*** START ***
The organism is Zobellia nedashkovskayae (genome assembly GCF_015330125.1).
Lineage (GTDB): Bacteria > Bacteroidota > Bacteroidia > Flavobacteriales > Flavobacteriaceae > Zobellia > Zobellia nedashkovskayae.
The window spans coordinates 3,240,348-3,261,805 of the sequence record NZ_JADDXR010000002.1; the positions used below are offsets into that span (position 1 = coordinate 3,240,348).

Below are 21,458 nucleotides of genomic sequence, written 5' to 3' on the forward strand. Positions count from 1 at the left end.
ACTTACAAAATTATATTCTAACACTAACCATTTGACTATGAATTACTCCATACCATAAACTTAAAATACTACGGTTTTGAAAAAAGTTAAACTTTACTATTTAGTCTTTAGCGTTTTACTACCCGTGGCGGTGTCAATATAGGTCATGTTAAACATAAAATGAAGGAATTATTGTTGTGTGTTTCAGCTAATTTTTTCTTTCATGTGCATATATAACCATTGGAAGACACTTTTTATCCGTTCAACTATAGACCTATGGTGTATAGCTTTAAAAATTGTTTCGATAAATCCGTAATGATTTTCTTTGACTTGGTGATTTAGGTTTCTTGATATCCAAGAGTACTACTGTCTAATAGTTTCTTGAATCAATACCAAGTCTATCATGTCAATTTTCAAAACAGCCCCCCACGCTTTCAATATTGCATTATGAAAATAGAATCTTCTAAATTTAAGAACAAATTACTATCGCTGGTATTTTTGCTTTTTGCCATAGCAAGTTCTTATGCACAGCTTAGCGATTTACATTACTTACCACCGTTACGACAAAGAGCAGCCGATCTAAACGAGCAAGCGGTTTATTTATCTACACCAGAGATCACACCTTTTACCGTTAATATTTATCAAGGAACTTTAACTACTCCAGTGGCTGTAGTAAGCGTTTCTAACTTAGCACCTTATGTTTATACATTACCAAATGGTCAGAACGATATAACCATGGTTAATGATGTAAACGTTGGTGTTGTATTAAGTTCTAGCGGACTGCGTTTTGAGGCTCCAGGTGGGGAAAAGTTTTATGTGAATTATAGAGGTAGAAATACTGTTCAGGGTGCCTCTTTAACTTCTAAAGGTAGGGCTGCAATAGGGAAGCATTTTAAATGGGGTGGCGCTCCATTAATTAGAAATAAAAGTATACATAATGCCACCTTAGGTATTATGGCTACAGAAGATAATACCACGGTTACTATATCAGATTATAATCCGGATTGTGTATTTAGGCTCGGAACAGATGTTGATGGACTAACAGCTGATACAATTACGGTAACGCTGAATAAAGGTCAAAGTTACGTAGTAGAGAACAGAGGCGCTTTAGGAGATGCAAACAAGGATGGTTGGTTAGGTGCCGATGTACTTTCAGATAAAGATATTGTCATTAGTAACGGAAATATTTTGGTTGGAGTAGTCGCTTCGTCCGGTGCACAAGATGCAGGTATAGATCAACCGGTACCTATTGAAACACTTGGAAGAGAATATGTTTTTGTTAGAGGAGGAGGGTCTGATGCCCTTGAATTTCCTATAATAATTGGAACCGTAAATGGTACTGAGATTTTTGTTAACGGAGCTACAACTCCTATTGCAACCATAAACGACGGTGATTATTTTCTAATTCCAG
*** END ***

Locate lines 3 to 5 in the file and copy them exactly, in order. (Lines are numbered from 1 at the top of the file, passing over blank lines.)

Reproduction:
The window spans coordinates 3,240,348-3,261,805 of the sequence record NZ_JADDXR010000002.1; the positions used below are offsets into that span (position 1 = coordinate 3,240,348).

Below are 21,458 nucleotides of genomic sequence, written 5' to 3' on the forward strand. Positions count from 1 at the left end.
ACTTACAAAATTATATTCTAACACTAACCATTTGACTATGAATTACTCCATACCATAAACTTAAAATACTACGGTTTTGAAAAAAGTTAAACTTTACTATTTAGTCTTTAGCGTTTTACTACCCGTGGCGGTGTCAATATAGGTCATGTTAAACATAAAATGAAGGAATTATTGTTGTGTGTTTCAGCTAATTTTTTCTTTCATGTGCATATATAACCATTGGAAGACACTTTTTATCCGTTCAACTATAGACCTATGGTGTATAGCTTTAAAAATTGTTTCGATAAATCCGTAATGATTTTCTTTGACTTGGTGATTTAGGTTTCTTGATATCCAAGAGTACTACTGTCTAATAGTTTCTTGAATCAATACCAAGTCTATCATGTCAATTTTCAAAACAGCCCCCCACGCTTTCAATATTGCATTATGAAAATAGAATCTTCTAAATTTAAGAACAAATTACTATCGCTGGTATTTTTGCTTTTTGCCATAGCAAGTTCTTATGCACAGCTTAGCGATTTACATTACTTACCACCGTTACGACAAAGAGCAGCCGATCTAAACGAGCAAGCGGTTTATTTATCTACACCAGAGATCACACCTTTTACCGTTAATATTTATCAAGGAACTTTAACTACTCCAGTGGCTGTAGTAAGCGTTTCTAACTTAGCACCTTATGTTTATACATTACCAAATGGTCAGAACGATATAACCATGGTTAATGATGTAAACGTTGGTGTTGTATTAAGTTCTAGCGGACTGCGTTTTGAGGCTCCAGGTGGGGAAAAGTTTTATGTGAATTATAGAGGTAGAAATACTGTTCAGGGTGCCTCTTTAACTTCTAAAGGTAGGGCTGCAATAGGGAAGCATTTTAAATGGGGTGGCGCTCCATTAATTAGAAATAAAAGTATACATAATGCCACCTTAGGTATTATGGCTACAGAAGATAATACCACGGTTACTATATCAGATTATAATCCGGATTGTGTATTTAGGCTCGGAACAGATGTTGATGGACTAACAGCTGATACAATTACGGTAACGCTGAATAAAGGTCAAAGTTACGTAGTAGAGAACAGAGGCGCTTTAGGAGATGCAAACAAGGATGGTTGGTTAGGTGCCGATGTACTTTCAGATAAAGATATTGTCATTAGTAACGGAAATATTTTGGTTGGAGTAGTCGCTTCGTCCGGTGCACAAGATGCAGGTATAGATCAACCGGTACCTATTGAAACACTTGGAAGAGAATATGTTTTTGTTAGAGGAGGAGGGTCTGATGCCCTTGAATTTCCTATAATAATTGGAACCGTAAATGGTACTGAGATTTTTGTTAACGGAGCTACAACTCCTATTGCAACCATAAACGACGGTGATTATTTTCTAATTCCAG